Dec 08 2017 cs.CV
Generating novel, yet realistic, images of persons is a challenging task due to the complex interplay between the different image factors, such as the foreground, background and pose information. In this work, we aim at generating such images based on a novel, two-stage reconstruction pipeline that learns a disentangled representation of the aforementioned image factors and generates novel person images at the same time. First, a multi-branched reconstruction network is proposed to disentangle and encode the three factors into embedding features, which are then combined to re-compose the input image itself. Second, three corresponding mapping functions are learned in an adversarial manner in order to map Gaussian noise to the learned embedding feature space, for each factor respectively. Using the proposed framework, we can manipulate the foreground, background and pose of the input image, and also sample new embedding features to generate such targeted manipulations, that provide more control over the generation process. Experiments on Market-1501 and Deepfashion datasets show that our model does not only generate realistic person images with new foregrounds, backgrounds and poses, but also manipulates the generated factors and interpolates the in-between states. Another set of experiments on Market-1501 shows that our model can also be beneficial for the person re-identification task.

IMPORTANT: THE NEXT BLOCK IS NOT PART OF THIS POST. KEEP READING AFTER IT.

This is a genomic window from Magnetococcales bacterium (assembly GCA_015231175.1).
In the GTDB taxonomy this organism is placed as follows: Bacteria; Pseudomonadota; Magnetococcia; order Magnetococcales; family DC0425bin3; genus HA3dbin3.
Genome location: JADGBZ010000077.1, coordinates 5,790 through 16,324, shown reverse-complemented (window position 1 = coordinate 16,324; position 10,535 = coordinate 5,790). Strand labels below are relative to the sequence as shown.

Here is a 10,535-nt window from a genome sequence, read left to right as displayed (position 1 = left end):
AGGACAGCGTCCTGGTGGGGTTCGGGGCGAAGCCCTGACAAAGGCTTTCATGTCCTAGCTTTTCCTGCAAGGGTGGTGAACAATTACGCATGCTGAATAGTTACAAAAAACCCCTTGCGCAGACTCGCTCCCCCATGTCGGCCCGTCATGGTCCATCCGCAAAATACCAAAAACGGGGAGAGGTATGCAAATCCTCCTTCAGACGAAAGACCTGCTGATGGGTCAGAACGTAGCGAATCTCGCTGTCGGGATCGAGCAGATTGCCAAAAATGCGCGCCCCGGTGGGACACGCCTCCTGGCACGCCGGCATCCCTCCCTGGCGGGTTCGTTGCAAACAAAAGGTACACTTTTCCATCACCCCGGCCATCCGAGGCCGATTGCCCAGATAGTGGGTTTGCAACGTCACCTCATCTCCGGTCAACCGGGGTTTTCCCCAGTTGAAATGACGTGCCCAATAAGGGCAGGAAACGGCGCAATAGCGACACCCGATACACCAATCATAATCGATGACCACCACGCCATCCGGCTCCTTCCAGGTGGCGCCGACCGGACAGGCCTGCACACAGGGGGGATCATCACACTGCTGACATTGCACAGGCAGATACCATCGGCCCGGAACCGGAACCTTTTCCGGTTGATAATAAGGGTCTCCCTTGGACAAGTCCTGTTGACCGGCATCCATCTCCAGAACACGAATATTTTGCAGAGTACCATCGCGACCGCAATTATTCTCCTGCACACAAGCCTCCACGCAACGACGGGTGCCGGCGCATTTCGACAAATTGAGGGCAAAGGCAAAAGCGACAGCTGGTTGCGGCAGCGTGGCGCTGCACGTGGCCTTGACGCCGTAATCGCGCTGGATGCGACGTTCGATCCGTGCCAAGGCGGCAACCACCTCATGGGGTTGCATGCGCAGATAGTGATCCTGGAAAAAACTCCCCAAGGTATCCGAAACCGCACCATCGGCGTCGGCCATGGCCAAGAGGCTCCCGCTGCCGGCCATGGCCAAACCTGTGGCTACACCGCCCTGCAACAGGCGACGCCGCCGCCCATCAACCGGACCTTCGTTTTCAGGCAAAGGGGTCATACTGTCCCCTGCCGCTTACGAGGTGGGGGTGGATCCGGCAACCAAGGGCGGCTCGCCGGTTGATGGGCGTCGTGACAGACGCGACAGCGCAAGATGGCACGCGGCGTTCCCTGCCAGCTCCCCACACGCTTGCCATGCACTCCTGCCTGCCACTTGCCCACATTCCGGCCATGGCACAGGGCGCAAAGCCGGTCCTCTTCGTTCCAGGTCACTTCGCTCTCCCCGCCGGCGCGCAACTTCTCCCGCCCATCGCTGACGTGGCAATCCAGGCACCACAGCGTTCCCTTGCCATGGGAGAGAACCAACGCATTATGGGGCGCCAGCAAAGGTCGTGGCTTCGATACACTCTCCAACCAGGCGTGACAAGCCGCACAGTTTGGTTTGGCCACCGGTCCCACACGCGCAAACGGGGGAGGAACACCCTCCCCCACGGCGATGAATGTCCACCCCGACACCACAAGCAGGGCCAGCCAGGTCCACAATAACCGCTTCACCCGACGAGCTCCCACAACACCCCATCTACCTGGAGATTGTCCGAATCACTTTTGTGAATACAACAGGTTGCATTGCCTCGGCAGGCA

Images convey a broad spectrum of personal information. If such images are shared on social media platforms, this personal information is leaked which conflicts with the privacy of depicted persons. Therefore, we aim for automated approaches to redact such private information and thereby protect privacy of the individual. By conducting a user study we find that obfuscating the image regions related to the private information leads to privacy while retaining utility of the images. Moreover, by varying the size of the regions different privacy-utility trade-offs can be achieved. Our findings argue for a "redaction by segmentation" paradigm. Hence, we propose the first sizable dataset of private images "in the wild" annotated with pixel and instance level labels across a broad range of privacy classes. We present the first model for automatic redaction of diverse private information.
Dec 05 2017 cs.CV